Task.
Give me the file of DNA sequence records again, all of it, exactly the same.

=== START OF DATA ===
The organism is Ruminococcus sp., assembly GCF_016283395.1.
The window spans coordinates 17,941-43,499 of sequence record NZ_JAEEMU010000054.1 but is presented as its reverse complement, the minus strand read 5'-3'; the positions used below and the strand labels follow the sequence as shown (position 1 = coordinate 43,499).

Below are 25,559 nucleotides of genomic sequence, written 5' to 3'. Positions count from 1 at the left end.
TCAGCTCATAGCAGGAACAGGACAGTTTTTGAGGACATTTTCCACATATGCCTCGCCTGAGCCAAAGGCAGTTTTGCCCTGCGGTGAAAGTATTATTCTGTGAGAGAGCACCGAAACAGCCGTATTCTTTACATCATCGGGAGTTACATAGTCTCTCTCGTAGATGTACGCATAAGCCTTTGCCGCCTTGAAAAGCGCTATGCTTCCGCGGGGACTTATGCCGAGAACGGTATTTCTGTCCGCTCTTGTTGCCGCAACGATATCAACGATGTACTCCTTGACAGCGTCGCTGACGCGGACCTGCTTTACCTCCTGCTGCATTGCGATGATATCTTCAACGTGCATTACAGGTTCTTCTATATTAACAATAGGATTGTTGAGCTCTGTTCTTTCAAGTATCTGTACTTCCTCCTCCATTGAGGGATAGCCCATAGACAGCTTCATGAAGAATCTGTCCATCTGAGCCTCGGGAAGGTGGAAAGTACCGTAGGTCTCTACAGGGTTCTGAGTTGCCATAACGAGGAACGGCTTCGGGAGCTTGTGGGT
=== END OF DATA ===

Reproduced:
The organism is Ruminococcus sp., assembly GCF_016283395.1.
The window spans coordinates 17,941-43,499 of sequence record NZ_JAEEMU010000054.1 but is presented as its reverse complement, the minus strand read 5'-3'; the positions used below and the strand labels follow the sequence as shown (position 1 = coordinate 43,499).

Below are 25,559 nucleotides of genomic sequence, written 5' to 3'. Positions count from 1 at the left end.
TCAGCTCATAGCAGGAACAGGACAGTTTTTGAGGACATTTTCCACATATGCCTCGCCTGAGCCAAAGGCAGTTTTGCCCTGCGGTGAAAGTATTATTCTGTGAGAGAGCACCGAAACAGCCGTATTCTTTACATCATCGGGAGTTACATAGTCTCTCTCGTAGATGTACGCATAAGCCTTTGCCGCCTTGAAAAGCGCTATGCTTCCGCGGGGACTTATGCCGAGAACGGTATTTCTGTCCGCTCTTGTTGCCGCAACGATATCAACGATGTACTCCTTGACAGCGTCGCTGACGCGGACCTGCTTTACCTCCTGCTGCATTGCGATGATATCTTCAACGTGCATTACAGGTTCTTCTATATTAACAATAGGATTGTTGAGCTCTGTTCTTTCAAGTATCTGTACTTCCTCCTCCATTGAGGGATAGCCCATAGACAGCTTCATGAAGAATCTGTCCATCTGAGCCTCGGGAAGGTGGAAAGTACCGTAGGTCTCTACAGGGTTCTGAGTTGCCATAACGAGGAACGGCTTCGGGAGCTTGTGGGT